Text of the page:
As the high school season comes to a close and the travel/grassroots circuit kicks off, we were inspired by a baseball story to produce 30 red flags scouts and college coaches notice at gyms that potentially hurt player’s chances at securing a college scholarship. Many of these are common sense, but it is still important to remind kids and their parents how their subtle actions could be viewed in a negative light by the important decision makers who are watching.
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Nate Trosky has been in the baseball world over two decades running his own company, Trosky Baseball, and working over 150 college recruiting events and professional scouting combines.
He recently contributed an article to StudentSportsBaseball.com and we felt his insight from the view of a professional scout is applicable to basketball. We modified his list below to be “hoops relevant.”
Trosky begins by explaining that based on the events he’s been to, “I have noted 30 recruiting red flags, complaints from the college coaches and scouts concerning high school prospects. I encourage prospects and their parents to read the list below and make note of the red flags. Being conscious of each will ultimately increasing a player’s odds of being recruited.”
As a coach and scout, I communicate to my players that, ‘the college coaches are in the bushes and the scouts are in the tree,’ meaning someone’s always watching them!” A player’s character is the true separator and definer of how far they will go in this game and in life, and character can be defined as what someone does when nobody is looking, or at least when they think nobody is.”
30 College Recruiting Red Flags
1. Addressing an email to a college coach by either calling him or her coach, without a first name and/or by spelling the name wrong.
2. Sending emails to college coaches that are lengthy, with too much information.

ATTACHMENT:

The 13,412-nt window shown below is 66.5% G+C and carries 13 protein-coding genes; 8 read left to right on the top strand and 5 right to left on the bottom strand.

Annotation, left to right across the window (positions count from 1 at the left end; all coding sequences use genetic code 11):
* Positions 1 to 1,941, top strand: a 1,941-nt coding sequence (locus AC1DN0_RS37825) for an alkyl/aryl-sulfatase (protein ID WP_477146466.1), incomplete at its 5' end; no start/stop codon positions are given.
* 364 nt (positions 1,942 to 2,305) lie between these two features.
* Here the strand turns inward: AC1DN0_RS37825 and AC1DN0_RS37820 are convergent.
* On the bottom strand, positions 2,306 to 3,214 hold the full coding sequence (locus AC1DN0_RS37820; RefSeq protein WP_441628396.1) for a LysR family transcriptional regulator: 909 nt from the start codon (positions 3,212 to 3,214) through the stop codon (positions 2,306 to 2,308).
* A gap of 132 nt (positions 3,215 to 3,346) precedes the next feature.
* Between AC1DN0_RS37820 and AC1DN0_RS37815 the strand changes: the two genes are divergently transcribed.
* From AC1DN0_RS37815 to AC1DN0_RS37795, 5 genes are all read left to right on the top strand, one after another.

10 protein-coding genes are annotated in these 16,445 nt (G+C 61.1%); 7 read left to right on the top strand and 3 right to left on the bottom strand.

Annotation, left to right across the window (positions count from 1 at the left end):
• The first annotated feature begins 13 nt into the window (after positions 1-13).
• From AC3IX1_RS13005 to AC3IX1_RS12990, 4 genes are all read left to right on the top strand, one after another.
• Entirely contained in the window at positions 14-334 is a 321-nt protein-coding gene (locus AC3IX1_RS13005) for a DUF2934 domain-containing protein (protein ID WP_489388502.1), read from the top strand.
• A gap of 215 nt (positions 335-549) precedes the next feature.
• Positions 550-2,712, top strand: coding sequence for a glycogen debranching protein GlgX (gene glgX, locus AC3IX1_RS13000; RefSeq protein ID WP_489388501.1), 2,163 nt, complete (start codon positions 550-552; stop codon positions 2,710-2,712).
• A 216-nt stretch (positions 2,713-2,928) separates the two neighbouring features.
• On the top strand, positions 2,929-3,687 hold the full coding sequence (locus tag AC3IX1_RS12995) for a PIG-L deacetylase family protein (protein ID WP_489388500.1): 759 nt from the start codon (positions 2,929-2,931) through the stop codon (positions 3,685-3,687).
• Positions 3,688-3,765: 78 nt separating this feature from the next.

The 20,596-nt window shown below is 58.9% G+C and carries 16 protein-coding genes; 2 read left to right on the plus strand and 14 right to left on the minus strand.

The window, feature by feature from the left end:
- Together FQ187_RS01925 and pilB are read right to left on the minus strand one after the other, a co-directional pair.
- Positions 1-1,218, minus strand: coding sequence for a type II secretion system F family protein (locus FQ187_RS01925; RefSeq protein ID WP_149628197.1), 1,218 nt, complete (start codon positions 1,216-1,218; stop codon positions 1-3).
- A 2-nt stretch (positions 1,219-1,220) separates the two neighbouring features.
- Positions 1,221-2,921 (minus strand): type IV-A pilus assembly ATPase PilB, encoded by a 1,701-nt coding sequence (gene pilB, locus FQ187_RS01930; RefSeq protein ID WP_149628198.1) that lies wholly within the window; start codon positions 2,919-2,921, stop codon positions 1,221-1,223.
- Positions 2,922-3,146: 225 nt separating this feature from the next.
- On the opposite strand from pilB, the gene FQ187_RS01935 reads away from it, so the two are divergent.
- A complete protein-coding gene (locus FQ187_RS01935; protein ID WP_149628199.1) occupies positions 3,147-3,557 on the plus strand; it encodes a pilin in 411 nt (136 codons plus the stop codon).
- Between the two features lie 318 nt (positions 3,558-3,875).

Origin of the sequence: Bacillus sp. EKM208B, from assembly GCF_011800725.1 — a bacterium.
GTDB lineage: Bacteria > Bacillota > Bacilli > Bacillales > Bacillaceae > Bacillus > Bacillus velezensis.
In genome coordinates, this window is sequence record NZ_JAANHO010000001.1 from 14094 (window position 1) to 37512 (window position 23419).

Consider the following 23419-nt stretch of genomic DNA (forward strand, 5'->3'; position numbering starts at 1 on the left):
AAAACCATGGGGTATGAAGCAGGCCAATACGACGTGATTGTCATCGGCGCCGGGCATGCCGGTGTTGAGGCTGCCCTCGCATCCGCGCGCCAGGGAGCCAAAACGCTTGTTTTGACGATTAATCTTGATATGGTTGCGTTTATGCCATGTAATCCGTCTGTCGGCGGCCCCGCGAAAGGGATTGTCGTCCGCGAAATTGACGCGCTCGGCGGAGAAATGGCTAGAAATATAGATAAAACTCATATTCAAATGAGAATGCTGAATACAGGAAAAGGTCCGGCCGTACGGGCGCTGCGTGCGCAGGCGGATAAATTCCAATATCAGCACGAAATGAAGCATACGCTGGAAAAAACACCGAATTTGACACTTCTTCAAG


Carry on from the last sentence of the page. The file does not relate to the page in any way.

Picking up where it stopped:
3. Getting in off-the-court trouble outside of basketball fostering a reputation that reaches college coaches.
4. Attending a college recruiting camp with an entitled attitude with body language that portrays you don’t really want to listen to what is being taught.
5. On an official visit, the first question out of your mouth is asking current players what the party scene is like.
6. During a college visit, acting rude to your parent(s) or family member and/or not engaging with other recruits.
7. Throwing gear after getting upset during a game.
8. Having an uncoachable attitude when a coach is advising or teaching. This could be subtle too but experienced scouts and recruiters notice it.
9. Looking unkept in your appearance, including in a uniform. College coaches want a player who understands how you approach the game is important.
10. Being seen at the gym more interested in socializing than working on the game.
11. At a game, showcase or camp, a player disrespecting his high school or travel coach in front of the college coaches.
12. Having a poor diet at a showcase or tournament, especially if the student-athlete appears to be struggling with weight problems.
13. Overly involved parents or family members. Parents that are too attached, controlling, or speak for their kids when a college coach asks the player questions is a tell-tale sign.
14. At a high school or travel ball game, a player asking his parents for drinks/snacks.
15. Lack of self control, revealing negative emotions through poor body language when things aren’t going right on the hardwood.
16. Complaining or disrespect toward referees or coaches.
17. Inconsistent effort or hustle getting back on defense. This is especially apparent when a teammate takes a bad shot.
18. Low GPA.
19. Low test scores.
20. Player’s dad or family member carrying his backpack, bag or equipment.
21. A parent trying to coach too much from the sideline. Unless your a Top 50 player, a college coaching staff really doesn’t want to deal with that.
22. Colorful language, poor attitude or inappropriate images on social media.
23. Showing up late, anytime.
24. Not being prepared at a college camp, forgetting sneakers, shorts, etc.
25. Verbally committing early and then getting lazy and not improving or reaching one’s projection.
26. Player rolling his bag into the gym on wheels.
27. Verbally committing to a college, and then decommitting without a good reason.
28. Lack of commitment to a club or high school team. For example, playing on numerous teams at once and being unreliable.
29. Showing off, boasting, or other ego-driven actions that hurts a team’s culture.
30. Rounding up on GPA, test scores, and/or game statistics.